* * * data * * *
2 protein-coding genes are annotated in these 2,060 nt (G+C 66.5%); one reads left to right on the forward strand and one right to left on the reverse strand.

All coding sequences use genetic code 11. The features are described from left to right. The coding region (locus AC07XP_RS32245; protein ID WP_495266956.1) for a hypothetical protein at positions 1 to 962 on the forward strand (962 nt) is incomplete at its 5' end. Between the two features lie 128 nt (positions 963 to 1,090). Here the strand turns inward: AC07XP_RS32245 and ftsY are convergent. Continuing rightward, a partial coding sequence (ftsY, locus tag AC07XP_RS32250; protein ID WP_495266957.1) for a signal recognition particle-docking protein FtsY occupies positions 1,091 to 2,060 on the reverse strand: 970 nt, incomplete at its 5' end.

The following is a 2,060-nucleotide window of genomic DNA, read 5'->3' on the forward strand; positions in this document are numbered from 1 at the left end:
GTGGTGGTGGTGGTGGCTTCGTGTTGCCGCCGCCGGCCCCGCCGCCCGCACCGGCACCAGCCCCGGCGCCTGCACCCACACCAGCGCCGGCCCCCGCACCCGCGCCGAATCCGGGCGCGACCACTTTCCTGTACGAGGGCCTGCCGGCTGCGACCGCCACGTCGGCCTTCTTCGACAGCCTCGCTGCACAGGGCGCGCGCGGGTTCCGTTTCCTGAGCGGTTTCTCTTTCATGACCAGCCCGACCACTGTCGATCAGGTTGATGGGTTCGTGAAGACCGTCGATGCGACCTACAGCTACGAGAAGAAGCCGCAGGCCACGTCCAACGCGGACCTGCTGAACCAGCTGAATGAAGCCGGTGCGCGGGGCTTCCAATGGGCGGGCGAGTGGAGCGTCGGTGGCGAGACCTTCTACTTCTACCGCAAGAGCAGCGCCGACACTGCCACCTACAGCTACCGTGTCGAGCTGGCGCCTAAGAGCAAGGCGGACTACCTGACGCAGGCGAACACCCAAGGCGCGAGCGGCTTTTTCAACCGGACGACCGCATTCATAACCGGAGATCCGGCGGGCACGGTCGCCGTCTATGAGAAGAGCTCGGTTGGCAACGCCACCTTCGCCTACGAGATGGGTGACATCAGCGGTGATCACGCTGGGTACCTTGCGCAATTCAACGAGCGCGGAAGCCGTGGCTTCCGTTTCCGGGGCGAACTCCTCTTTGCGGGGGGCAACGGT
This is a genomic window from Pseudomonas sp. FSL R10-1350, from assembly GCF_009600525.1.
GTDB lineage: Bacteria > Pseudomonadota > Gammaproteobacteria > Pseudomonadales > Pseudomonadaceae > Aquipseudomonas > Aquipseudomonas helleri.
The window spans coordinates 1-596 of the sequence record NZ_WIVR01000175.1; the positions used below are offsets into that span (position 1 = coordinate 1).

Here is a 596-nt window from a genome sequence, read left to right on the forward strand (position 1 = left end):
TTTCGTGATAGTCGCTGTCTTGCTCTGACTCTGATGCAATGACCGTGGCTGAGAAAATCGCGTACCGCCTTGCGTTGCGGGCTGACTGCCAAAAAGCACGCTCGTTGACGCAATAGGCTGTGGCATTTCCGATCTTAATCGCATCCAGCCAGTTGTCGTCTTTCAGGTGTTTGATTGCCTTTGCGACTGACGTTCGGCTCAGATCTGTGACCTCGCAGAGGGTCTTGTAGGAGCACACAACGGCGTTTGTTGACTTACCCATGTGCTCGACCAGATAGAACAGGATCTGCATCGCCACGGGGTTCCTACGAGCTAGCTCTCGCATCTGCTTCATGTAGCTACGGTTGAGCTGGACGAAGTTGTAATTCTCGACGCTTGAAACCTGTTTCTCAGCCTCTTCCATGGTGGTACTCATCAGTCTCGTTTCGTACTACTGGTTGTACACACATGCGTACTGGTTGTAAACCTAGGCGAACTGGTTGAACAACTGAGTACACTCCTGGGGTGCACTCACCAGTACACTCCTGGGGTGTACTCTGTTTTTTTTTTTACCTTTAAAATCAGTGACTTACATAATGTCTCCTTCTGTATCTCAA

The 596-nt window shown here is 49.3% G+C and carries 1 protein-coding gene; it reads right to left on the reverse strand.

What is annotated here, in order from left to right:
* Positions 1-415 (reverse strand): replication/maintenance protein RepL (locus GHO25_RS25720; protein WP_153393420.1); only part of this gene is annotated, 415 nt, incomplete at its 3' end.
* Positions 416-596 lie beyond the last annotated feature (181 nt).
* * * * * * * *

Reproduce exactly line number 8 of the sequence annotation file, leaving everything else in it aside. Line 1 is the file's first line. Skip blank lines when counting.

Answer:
Here is a 596-nt window from a genome sequence, read left to right on the forward strand (position 1 = left end):